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Lucretius: Selections from De rerum natura

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Author: Bonnie A. Catto
Product Code: 3995
ISBN: 978-0-86516-399-7
Pages: 302
Availability: In stock.
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There are few ancient authors as compelling as Lucretius: scientist, poet, philosopher, passionate observer of nature. While Caesar, Cicero, and Vergil have long vied for first place in the classical curriculum, Lucretius' treatment of universal human matters rightfully earns him a place in their company.

 

Catto's annotated text of Lucretius' De rerum natura provides 53 unadapted Latin passages in 1,294 lines (with macrons marked), spanning all 6 books of the epic. Passages included are (semi-colons indicate a new section): (Book 1) 1-43; 50-61; 62-101; 102-116, 146-48; 149-73; 215-29, 232-36; 250-64; 265-84, 295-97; 298-321; 329-45; 358-69, 400-09; 419-28, 430-32, 485-88, 498-502, 528-30; 565-76; 921-50; 958-59, 963-83; 1021-37. (Book 2) 1-33; 37-42, 44-61; 95-99, 114-22, 142-52, 157-59, 161-64; 216-24, 251-68, 289-93; 308-10, 312-32; 333-35, 338-70; 523-27, 532-40; 646-60; 991-1009, 1013-19, 1021-22; 1023-47; 1052-65, 1074-76; 1090-1104; 1150-52, 1157-74. (Book 3) 1-30; 37-64; 94-97, 136-44, 152-60; 323-49, 830-42; 894-903, 912-30; 931-65; 978-1023. (Book 4) 1058-64, 1089-110l 1120-22, 1129-40, 1144-59, 1177-79; 1278-1287. (Book 5) 1-2, 6-27, 37-51; 64-77; 195-234; 235-46; 432-48; 925-34, 937-47, 953-61, 966-72; 1011-23; 1028-29, 1041-45, 1050-51, 1056-61; 1161-68, 1183-89, 1194-1203; 1392-1404, 1412-35; 1448-1457. (Book 6) 58-78; 1090-97, 1138-44, 1256-58, 1267-86.

 

Special Features

  • Comprehensive introduction to Lucretius, Epicureanism, and De Rerum Natura (features of style, archaisms, poetic devices)
  • 53 unadapted Latin selected passages
  • Total of 1,294 lines of Latin, spanning all 6 books of the poem
  • Facing-page line-by-line grammar and vocabulary notes
  • Short introduction to each selection
  • Illustrative quotations from both ancient and modern sources
  • Complete vocabulary
  • Select bibliography

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Reviews

Review by: C. A. Hoffman, Bryn Mawr Classical Review - September 27, 2005
This is a good book. Those who wish to give second and third-year college students of Latin a good sampling of the De rerum natura, would do well to give this text their consideration. Following in the tradition of other learning texts offered by Bolchazy-Carducci, Catto’s book offers the student not only a full sampling of the poem, but also an abundance of notes, vocabulary, and, perhaps most noteworthy of all, a florilegium of relevant passages selected from ‘classical’ and non-classical authors that bear upon the particular Luretian passages to which they are attached. It is this combination of features which makes the book worthy of serious examination by anyone who intends to introduce students to Lucretius and his important poem.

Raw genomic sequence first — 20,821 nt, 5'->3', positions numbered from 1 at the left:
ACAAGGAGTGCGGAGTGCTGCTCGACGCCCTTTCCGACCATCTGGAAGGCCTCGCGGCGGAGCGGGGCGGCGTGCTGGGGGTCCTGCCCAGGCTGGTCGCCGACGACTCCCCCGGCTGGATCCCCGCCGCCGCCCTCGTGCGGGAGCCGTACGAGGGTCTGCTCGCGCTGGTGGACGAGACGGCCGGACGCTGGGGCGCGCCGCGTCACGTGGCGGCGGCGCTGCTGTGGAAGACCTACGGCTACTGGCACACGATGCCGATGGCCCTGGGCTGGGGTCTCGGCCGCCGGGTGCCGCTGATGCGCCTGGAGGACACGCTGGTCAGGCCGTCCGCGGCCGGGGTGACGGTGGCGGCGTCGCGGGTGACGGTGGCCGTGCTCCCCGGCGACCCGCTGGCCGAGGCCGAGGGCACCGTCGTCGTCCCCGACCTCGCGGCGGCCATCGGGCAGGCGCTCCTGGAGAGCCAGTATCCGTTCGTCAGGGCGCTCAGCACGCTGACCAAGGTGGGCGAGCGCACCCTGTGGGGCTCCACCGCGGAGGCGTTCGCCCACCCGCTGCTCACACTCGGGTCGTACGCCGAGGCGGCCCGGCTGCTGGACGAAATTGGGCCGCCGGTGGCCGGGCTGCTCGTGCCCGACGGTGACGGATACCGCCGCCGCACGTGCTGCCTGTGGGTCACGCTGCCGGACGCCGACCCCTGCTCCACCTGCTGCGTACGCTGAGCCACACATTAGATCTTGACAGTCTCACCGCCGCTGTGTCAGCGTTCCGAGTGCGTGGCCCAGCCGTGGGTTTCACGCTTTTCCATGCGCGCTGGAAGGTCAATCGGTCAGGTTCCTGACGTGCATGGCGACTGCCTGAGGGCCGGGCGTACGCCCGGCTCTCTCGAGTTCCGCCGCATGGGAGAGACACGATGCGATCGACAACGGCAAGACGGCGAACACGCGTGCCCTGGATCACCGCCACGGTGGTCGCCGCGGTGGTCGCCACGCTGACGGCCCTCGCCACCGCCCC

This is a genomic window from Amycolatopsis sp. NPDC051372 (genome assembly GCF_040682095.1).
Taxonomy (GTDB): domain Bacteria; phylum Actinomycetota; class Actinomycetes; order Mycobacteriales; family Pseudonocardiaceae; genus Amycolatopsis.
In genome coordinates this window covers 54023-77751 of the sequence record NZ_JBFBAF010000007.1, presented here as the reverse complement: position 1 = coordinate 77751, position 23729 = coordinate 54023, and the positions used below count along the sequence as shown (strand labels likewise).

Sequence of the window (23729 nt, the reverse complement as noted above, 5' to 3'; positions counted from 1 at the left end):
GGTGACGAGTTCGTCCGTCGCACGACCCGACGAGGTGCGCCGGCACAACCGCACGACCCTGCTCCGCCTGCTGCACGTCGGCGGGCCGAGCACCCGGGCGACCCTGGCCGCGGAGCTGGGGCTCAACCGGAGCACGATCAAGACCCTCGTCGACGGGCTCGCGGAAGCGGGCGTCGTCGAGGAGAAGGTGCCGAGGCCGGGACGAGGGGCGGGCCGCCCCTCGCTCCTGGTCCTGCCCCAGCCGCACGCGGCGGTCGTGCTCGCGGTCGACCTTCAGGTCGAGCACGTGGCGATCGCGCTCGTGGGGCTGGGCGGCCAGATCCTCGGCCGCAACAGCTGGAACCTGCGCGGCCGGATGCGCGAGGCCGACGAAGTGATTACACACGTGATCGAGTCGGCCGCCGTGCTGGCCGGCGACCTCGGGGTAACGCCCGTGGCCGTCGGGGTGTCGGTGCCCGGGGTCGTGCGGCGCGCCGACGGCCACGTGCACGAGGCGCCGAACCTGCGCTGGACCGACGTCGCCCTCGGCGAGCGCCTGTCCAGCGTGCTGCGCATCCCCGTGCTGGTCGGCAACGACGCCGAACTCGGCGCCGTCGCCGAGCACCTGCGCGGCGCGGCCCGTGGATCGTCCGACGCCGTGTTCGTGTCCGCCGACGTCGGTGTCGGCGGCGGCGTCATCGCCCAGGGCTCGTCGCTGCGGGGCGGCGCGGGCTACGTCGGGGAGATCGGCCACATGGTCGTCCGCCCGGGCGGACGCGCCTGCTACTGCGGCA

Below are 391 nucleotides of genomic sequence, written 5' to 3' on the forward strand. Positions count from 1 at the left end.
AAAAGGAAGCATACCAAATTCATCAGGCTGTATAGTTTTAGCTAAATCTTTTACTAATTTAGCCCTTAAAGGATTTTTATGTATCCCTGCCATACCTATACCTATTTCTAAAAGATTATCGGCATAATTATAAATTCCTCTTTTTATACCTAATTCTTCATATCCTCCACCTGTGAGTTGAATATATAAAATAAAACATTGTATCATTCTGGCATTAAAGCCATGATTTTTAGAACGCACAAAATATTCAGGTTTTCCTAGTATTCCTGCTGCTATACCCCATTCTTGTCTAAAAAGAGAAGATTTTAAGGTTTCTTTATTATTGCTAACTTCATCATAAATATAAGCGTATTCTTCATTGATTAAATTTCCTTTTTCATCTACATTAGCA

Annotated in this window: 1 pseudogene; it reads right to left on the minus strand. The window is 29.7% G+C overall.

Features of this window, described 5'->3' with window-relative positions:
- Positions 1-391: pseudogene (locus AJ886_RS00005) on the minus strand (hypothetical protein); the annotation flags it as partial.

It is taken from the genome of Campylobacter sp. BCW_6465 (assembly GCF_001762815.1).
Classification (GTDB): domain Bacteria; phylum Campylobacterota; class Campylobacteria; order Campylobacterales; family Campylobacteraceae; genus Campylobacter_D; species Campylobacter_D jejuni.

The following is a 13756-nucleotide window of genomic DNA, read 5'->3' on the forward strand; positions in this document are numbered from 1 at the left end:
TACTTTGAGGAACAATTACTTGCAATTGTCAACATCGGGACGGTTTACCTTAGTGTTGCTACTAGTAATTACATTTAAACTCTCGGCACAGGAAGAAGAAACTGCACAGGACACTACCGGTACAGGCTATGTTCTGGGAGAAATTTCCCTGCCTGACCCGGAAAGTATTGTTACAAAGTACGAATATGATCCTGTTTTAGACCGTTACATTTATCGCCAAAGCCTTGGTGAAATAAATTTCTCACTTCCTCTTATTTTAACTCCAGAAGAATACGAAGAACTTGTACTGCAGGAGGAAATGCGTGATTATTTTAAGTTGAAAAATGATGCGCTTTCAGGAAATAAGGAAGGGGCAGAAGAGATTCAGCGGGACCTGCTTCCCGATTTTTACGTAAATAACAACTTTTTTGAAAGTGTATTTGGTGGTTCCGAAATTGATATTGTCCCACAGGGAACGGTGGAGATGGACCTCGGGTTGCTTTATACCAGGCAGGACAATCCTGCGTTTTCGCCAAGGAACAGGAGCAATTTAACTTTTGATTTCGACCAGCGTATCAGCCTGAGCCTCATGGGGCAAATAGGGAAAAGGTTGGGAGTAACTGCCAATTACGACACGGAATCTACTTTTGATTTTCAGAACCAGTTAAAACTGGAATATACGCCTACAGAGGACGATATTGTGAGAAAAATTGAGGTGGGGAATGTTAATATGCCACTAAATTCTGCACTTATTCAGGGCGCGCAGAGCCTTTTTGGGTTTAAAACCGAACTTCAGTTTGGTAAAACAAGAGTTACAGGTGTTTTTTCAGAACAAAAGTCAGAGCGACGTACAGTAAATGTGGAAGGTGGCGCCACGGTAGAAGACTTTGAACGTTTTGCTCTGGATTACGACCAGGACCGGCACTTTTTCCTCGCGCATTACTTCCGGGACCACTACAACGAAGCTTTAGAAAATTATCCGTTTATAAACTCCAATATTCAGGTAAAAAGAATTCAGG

Review by: Richard Moorton, New England Classical Journal - September 27, 2005
Those who teach Lucretius to undergraduates — as I have — may find themselves wishing — as I did — for a volume of excerpts that provides the student with linguistic and intellectual aids for translating and comprehending this difficult but magnificent Roman poet without the spoon feeding that vitiates so many heavily annotated school texts. They need look no further than this book, a thoughtful edition of key selections from the poet prepared by Bonnie Catto. Bonnie Catto’s seventeen-page introduction is... a treasure trove for the teacher. The passages are so chosen that the student has a comprehensive sampler of both Lucretian ‘purple passages’ as well as the more technical passages of philosophical and scientific exegesis. I wish that it had been available when I taught Lucretius, and I wish more ancient authors were so splendidly served.
Review by: Elinor Wright - September 27, 2005
Bonnie Catto's Lucretius: Selections from De Rerum Natura is a welcome achievement for those of us who introduce this exciting text to high-school students... I have found other editions to be either too abridged, or too advanced in their expectations of the students' ability with Latin; all are too sketch in their presentation of modern scientific theory. Catto, however, provides enough notes so that fourth-year students can work out the passage on their own and also enough passages so that they get a good overall idea of the structure of Lucretius' poem. The variety of compared passages (from Empedocles to Stephen Hawking) renders most of my homemade handouts obsolete. Finally, Catto's questions...invite opinions on Lucretius' thoughts and methods of explanation and illustration. She has made an already relevant poem accessible to younger and intermediate students.
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